Failed 2-pt Conversion Costs Lions, Fall To Dallas 20-19

Published by: AK98

Detroit Lions head coach Dan Campbell displayed evident frustration following a contentious penalty that overturned a crucial 2-point conversion in their Saturday night defeat against the Dallas Cowboys.

In the game’s final moments, with just 23 seconds remaining, Lions offensive lineman Taylor Decker caught a pass that initially seemed to secure a lead for Detroit. However, Decker was penalized for illegal touching due to not reporting as an eligible receiver.

Still, Campbell and the Lions were undeterred.

The Lions repeated their attempt at a 2-point conversion (twice, to be exact), but were unsuccessful, leading to a narrow 20-19 victory for the Cowboys.

Campbell expressed his discontent post-game, emphasizing his frustration losing due to his maverick play-calling late in the game, and his disappointment stemming from the defeat: 

“Would you be frustrated right now? I don’t like losing, and that’s what happened. We lost, and that bothers me. I don’t like having an L, so that’s the frustration.”

The incident led to conflicting reports between the Lions and the officials. Lions quarterback Jared Goff stated firmly that Decker had declared himself eligible, while backup offensive tackle Dan Skipper claimed he hadn’t reported as such. However, referee Brad Allen provided a contradictory statement in a pool report, asserting that it was Skipper who had reported as eligible and not Decker.

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And just like that, the NFL cabal strikes again. 

Or did NFL refs actually not throw a game in favor of a top-money maker and did their job correctly? The interviews after the game leave it open to interpretation.

Allen explained that the penalty was called because Decker, who he claims hadn’t reported as eligible, touched a pass that went beyond the line of scrimmage. Video evidence captured a conversation between Decker and Allen, after which Allen informed the Cowboys’ defense about Skipper’s eligibility.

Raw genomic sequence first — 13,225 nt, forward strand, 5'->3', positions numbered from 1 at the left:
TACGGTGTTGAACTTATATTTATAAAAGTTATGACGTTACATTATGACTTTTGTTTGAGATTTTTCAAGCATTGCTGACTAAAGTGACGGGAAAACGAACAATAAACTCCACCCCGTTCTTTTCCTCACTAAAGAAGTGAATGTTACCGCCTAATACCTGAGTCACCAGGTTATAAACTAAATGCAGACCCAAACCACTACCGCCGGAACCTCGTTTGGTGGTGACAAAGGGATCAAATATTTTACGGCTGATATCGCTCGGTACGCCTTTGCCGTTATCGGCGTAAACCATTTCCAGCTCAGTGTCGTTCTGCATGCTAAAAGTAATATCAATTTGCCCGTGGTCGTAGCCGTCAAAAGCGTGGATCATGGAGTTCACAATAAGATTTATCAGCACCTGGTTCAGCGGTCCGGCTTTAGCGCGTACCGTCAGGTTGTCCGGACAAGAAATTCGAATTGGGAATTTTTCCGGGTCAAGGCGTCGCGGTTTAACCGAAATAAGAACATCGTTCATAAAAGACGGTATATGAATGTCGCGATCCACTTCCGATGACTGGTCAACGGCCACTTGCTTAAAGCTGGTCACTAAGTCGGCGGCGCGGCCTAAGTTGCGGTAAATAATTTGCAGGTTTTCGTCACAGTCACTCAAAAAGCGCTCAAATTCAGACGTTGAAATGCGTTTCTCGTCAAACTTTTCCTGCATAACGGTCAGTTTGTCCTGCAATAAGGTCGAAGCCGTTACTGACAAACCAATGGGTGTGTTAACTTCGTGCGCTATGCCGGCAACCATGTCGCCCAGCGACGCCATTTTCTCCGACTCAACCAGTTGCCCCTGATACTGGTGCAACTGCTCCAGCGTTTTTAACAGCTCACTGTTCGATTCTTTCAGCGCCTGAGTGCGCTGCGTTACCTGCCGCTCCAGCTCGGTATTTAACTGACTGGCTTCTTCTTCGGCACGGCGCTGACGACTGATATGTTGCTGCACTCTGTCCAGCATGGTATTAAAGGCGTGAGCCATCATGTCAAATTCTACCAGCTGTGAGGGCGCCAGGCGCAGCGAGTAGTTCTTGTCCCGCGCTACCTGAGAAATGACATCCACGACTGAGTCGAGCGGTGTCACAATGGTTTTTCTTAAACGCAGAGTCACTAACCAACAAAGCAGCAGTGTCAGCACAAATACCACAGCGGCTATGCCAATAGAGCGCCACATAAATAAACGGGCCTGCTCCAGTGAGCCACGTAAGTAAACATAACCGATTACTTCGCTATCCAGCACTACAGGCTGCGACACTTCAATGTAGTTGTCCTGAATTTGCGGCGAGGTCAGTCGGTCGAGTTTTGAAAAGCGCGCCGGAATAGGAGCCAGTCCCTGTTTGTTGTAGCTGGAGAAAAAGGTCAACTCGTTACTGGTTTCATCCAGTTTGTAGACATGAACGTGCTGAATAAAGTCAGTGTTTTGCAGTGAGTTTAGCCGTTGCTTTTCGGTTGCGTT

In the Lions’ locker room after the game, both Decker and Skipper were reticent about discussing the penalty in detail. Decker mentioned he would be following his coach’s instructions, reluctant to roast the refs to avoid potential fines. Skipper followed suit.

Earlier, with 1:41 left in the game and the Lions trailing 20-13, Campbell told his boys they’d be shoving their chips to the middle. That, when they scored, they’d be going for the jugular. 

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Lions’ wide receiver Amon-Ra St. Brown caught a 11-yard touchdown pass from Goff with under 30 seconds to go, bringing the score to 20-19. Unfortunately for the Lions, that would be their last points of the game. Detroit’s efforts to convert two points were thwarted not one, not twice, but thrice times (twice due to penalties against both teams and finally by an incomplete pass to tight end James Mitchell).

Goff shared his disappointment regarding the penalty on Decker, noting the opportunities they had in the subsequent plays. Like a true professional, Goff recognized that it was the failed efforts of the team for the entire 60 minutes, and not just the final 23 seconds, opting not to put the entire blame on the refs:

“Yeah, that sucks. It’s unfortunate, man. I don’t know if I’ve had this feeling before where you feel like you’ve won and you didn’t. With that being said, though, the next two plays we had shots at it.”

Although, he could’ve been protecting his wallet, which is also a pro move. We all know how sensitive the NFL is about protecting their referees. Should anyone dare to question their work, or worse, their ethics…

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So, was this more of a mental mistake by a Lions offensive lineman, or did the leader of the NFL cabal, Roger Goodell, leave his fingerprints on the game?

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